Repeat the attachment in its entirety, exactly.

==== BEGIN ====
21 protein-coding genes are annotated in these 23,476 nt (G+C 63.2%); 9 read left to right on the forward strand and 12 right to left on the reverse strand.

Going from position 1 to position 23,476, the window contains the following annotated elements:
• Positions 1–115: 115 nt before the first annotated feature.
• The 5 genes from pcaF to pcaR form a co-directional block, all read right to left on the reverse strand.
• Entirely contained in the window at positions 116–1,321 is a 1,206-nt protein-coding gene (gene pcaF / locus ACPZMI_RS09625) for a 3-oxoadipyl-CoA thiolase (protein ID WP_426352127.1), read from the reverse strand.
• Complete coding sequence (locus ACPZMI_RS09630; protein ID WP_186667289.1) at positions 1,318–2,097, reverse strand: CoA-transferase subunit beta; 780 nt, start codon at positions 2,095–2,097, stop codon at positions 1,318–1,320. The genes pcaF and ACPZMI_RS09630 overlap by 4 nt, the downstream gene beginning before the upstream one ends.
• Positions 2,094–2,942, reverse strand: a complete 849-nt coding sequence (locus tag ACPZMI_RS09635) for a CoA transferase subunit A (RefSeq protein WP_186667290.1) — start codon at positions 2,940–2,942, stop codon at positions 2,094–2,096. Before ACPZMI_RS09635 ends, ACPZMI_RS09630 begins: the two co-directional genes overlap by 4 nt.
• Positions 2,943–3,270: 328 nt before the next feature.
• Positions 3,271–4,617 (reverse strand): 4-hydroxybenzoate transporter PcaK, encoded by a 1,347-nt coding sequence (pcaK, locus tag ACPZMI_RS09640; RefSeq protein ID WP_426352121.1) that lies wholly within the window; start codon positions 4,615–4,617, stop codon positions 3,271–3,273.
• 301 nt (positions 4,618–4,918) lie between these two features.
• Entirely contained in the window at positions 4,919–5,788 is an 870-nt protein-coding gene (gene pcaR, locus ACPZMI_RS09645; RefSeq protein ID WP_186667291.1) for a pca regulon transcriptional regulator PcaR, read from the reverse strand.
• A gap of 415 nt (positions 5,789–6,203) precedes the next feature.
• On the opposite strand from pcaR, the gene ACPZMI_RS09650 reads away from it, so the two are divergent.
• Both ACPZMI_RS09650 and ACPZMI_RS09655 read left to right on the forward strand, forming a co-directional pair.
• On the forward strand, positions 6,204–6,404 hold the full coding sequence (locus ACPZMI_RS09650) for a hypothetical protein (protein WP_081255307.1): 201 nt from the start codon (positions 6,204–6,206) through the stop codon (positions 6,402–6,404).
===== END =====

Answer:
21 protein-coding genes are annotated in these 23,476 nt (G+C 63.2%); 9 read left to right on the forward strand and 12 right to left on the reverse strand.

Going from position 1 to position 23,476, the window contains the following annotated elements:
• Positions 1–115: 115 nt before the first annotated feature.
• The 5 genes from pcaF to pcaR form a co-directional block, all read right to left on the reverse strand.
• Entirely contained in the window at positions 116–1,321 is a 1,206-nt protein-coding gene (gene pcaF / locus ACPZMI_RS09625) for a 3-oxoadipyl-CoA thiolase (protein ID WP_426352127.1), read from the reverse strand.
• Complete coding sequence (locus ACPZMI_RS09630; protein ID WP_186667289.1) at positions 1,318–2,097, reverse strand: CoA-transferase subunit beta; 780 nt, start codon at positions 2,095–2,097, stop codon at positions 1,318–1,320. The genes pcaF and ACPZMI_RS09630 overlap by 4 nt, the downstream gene beginning before the upstream one ends.
• Positions 2,094–2,942, reverse strand: a complete 849-nt coding sequence (locus tag ACPZMI_RS09635) for a CoA transferase subunit A (RefSeq protein WP_186667290.1) — start codon at positions 2,940–2,942, stop codon at positions 2,094–2,096. Before ACPZMI_RS09635 ends, ACPZMI_RS09630 begins: the two co-directional genes overlap by 4 nt.
• Positions 2,943–3,270: 328 nt before the next feature.
• Positions 3,271–4,617 (reverse strand): 4-hydroxybenzoate transporter PcaK, encoded by a 1,347-nt coding sequence (pcaK, locus tag ACPZMI_RS09640; RefSeq protein ID WP_426352121.1) that lies wholly within the window; start codon positions 4,615–4,617, stop codon positions 3,271–3,273.
• 301 nt (positions 4,618–4,918) lie between these two features.
• Entirely contained in the window at positions 4,919–5,788 is an 870-nt protein-coding gene (gene pcaR, locus ACPZMI_RS09645; RefSeq protein ID WP_186667291.1) for a pca regulon transcriptional regulator PcaR, read from the reverse strand.
• A gap of 415 nt (positions 5,789–6,203) precedes the next feature.
• On the opposite strand from pcaR, the gene ACPZMI_RS09650 reads away from it, so the two are divergent.
• Both ACPZMI_RS09650 and ACPZMI_RS09655 read left to right on the forward strand, forming a co-directional pair.
• On the forward strand, positions 6,204–6,404 hold the full coding sequence (locus ACPZMI_RS09650) for a hypothetical protein (protein WP_081255307.1): 201 nt from the start codon (positions 6,204–6,206) through the stop codon (positions 6,402–6,404).